IRS Penalty Abatement – What You Should Know About Removal of IRS Penalties

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Penalty abatement is forgiveness of penalties associated with tax debt that have been added over the course of the debt. Sometimes the IRS will agree to remove such penalties when a tax payer has shown a desire to resolve the debt and has sound reasoning for the request.

                                                       

How do I ask the IRS to Abate Penalties?

Form 843 is used to request an abatement of penalties. This form will ask for details such as name, address, SSN, tax years in question and reason for the abatement request. You can also send a penalty abatement letter along with the form, which acts as a cover letter for the form and outlines your reasons for the request.

It is wise, as a show of good faith, to pay the tax or set up a payment plan to resolve the debt prior to asking for abatement of penalties. This way it won’t be taken as an attempt to dodge the debt, and anything you overpay by being proactive will be credited to you upon approval.

More on mailing the form in and certain limits can be found on the IRS website.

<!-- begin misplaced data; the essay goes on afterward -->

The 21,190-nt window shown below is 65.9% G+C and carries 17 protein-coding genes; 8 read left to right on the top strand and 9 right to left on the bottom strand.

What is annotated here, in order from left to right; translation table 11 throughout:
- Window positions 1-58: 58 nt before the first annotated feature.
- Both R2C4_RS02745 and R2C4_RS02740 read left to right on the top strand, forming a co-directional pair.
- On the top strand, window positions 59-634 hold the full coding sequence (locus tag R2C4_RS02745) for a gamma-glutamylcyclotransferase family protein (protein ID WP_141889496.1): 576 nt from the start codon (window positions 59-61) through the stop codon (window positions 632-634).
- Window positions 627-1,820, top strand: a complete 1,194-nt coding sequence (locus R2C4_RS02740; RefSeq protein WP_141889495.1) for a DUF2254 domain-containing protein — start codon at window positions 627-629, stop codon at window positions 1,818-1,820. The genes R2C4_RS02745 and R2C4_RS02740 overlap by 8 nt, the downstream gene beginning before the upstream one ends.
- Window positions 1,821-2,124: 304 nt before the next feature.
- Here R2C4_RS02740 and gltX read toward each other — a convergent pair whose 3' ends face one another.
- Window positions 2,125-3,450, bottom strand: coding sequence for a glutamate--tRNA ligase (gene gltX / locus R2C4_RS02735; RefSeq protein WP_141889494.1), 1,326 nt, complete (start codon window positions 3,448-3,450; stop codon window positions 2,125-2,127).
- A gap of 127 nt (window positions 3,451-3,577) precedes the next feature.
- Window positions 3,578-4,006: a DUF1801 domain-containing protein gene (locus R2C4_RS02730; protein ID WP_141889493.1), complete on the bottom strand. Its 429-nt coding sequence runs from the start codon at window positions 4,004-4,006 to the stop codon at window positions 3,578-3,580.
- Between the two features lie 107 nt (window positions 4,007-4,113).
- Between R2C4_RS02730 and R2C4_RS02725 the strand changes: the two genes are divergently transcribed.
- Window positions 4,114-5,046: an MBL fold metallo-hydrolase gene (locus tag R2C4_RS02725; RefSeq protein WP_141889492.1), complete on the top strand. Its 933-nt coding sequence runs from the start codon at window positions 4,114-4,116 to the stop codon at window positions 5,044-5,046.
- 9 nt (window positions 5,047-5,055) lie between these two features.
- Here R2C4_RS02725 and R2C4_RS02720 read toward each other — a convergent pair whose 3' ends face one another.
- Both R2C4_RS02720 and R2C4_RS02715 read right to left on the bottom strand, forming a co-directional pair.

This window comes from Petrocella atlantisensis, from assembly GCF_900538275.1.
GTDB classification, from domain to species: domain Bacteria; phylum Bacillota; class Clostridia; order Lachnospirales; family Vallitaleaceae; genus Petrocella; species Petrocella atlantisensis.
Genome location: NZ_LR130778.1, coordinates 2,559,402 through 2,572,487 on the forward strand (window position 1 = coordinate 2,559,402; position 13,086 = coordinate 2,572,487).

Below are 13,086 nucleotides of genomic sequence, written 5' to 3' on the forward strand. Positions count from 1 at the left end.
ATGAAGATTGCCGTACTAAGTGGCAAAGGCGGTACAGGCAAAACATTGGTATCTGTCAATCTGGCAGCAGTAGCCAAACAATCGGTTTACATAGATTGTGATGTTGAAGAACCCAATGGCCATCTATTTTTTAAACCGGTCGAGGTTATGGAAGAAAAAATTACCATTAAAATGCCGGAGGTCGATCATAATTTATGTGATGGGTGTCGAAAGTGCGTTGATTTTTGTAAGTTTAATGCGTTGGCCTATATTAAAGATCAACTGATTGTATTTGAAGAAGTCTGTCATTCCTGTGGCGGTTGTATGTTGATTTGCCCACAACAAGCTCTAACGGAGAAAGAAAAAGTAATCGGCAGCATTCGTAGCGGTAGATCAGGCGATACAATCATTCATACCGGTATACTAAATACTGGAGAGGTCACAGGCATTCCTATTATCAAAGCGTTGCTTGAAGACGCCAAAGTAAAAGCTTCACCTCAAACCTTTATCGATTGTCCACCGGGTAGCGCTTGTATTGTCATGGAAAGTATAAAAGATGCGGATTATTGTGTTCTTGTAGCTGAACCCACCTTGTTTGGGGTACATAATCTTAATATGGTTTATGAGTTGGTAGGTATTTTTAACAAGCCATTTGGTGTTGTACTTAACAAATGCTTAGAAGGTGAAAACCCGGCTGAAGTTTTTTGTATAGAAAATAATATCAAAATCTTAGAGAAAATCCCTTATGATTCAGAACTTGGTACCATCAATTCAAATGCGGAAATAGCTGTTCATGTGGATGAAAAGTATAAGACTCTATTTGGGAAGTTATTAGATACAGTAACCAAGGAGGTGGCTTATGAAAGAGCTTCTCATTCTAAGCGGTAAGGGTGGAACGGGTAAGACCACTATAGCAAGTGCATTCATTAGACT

Submitting a Penalty Abatement Request

Submitting a request for abatement of tax penalties is telling the IRS you had a good reason for what led to said penalty being added in the first place. Claiming ignorance does little with the IRS, as it is the tax payer’s responsibility to be aware of his or her tax situation.

If you had a serious hardship that precluded you from filing or paying on time you have a decent shot. Being hospitalized for a good portion of that tax year – particularly during tax season – would work as a reason for penalty abatement if you could prove it. Enduring a disaster or personal duress, being in prison that year, or receiving advice from a professional that resulted in IRS trouble may also work for abatement. 

Unfortunately, getting bad advice from a tax preparer or CPA is not unheard of. Former clients of mine shared some of their stories with me of past mishaps from time to time. Some reported being assured further extensions to file would be sent, or even that they didn’t need to worry about paying the tax due right away. Months went by before the late return was filed, and they were shocked to receive a balance due letter noting late filing as well as failure to pay penalties.

Note that the IRS will expect you to back up your reasons for the penalty abatement request; the more documentation you can produce the better.

Each Penalty Abatement Year Is Separate

If you’ve got a few years that carry balances and want to pursue abatement on more than one, note that each year is independent of the others. You’ll need a new form 843 for each tax period, meaning the merits of your reasoning may differ year by year. As such, don’t be alarmed if some years are accepted and some are not.

Additional Resources:

Form 843: Request Abatement of Penalties

Official IRS Website

Source by B. Watkins

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